Left-leaning Christians ignoring religious leaders’ political preferences affected last week's results in Kerala, according to an analyst.
Christian voters ignored their religious leaders’ political preferences, said political analyst A. Jayashankar.
He said Catholic Church leaders did not meddle with the elections directly, but did not hide their anti-Left Democratic Front (LDF) stance. The Church had sponsored many candidates and even threatened to field its own candidates, but the pressure tactics fizzled out.
Pre-poll surveys had indicated the ruling LDF would get fewer than 40 seats in the 140-member state legislative assembly with rival United Democratic Front (UDF) winning around 100 seats.
The LDF, headed by the Communist Party of India (Marxist), eventually lost the election but managed to win 68 seats. The UDF, led by the Congress party, won 72 seats.
Marxist leaders including Thomas Isaac, M. A. Baby and Jose Thettayil won with huge margins in Catholic-dominated areas.
Archbishop Andrew Thazhathu of Trichur had given Congress president Sonia Gandhi six names of his preference but the party ignored his list and won six of 13 seats in Trichur district, four more than it got five years ago.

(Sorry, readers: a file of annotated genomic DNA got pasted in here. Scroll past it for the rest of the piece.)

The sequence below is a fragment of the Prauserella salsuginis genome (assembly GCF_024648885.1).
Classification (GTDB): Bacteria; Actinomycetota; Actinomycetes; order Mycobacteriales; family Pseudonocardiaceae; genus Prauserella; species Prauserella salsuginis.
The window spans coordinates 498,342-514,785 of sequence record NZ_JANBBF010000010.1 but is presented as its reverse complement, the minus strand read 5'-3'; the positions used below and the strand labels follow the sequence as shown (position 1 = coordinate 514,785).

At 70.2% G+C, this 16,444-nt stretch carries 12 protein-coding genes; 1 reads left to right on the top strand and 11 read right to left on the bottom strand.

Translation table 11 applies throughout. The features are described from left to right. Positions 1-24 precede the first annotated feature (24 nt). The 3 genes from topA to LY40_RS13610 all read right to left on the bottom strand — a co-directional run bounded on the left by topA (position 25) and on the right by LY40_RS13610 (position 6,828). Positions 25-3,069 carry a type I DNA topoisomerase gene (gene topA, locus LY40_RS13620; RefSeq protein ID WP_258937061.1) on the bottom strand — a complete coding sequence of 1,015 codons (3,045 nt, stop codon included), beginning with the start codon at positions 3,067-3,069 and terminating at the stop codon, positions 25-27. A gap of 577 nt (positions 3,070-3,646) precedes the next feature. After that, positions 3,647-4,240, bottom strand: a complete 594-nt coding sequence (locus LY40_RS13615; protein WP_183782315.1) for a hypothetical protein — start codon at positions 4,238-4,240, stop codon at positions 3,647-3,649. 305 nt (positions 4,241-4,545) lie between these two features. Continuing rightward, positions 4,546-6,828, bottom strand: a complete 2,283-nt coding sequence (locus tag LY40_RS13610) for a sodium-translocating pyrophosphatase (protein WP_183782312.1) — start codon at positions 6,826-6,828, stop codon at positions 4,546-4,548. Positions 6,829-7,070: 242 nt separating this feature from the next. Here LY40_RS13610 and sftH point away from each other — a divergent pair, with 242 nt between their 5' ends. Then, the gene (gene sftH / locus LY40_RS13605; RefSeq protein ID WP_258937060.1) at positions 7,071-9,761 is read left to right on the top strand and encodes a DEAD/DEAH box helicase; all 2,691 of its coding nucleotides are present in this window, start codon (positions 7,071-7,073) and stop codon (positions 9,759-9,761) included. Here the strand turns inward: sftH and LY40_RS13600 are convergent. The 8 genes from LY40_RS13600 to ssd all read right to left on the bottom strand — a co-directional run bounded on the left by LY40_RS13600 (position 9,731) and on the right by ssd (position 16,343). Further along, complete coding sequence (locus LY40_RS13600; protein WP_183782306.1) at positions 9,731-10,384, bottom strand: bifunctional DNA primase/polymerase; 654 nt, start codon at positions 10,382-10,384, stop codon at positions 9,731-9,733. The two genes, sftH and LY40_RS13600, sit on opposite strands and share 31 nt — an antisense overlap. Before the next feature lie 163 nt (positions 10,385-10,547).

Father Paul Thelakat, spokesman of the Syro-Malabar Church, denied there was Christian consolidation in the election.
He noted a general perception that his Church had supported the UDF, while other Churches leaned toward the LDF, but said no bishop issued election guidelines as in the past.
He said many Church leaders do not follow the late Cardinal Varkey Vithayathil, who was “against Church leaders indulging in partisan politics.”
Cardinal Vithyathil died 11 days before Kerala went to the polls on April 13.
“It is always better to keep away from partisan politics because in the long run it will not be good for the Church,” Father Thelakat said.
Father Stephen Alathara, spokesman of the Kerala Catholic Bishops’ Council, says the poll verdict is not a Church concern.
“We told the faithful to exercise their votes without fear or favor,” he explained. He agreed that in many Catholic-dominated constituencies the UDF winning margins were rather narrow.
“It seems some Churches took a pro-left stand,” Father Alathara added.
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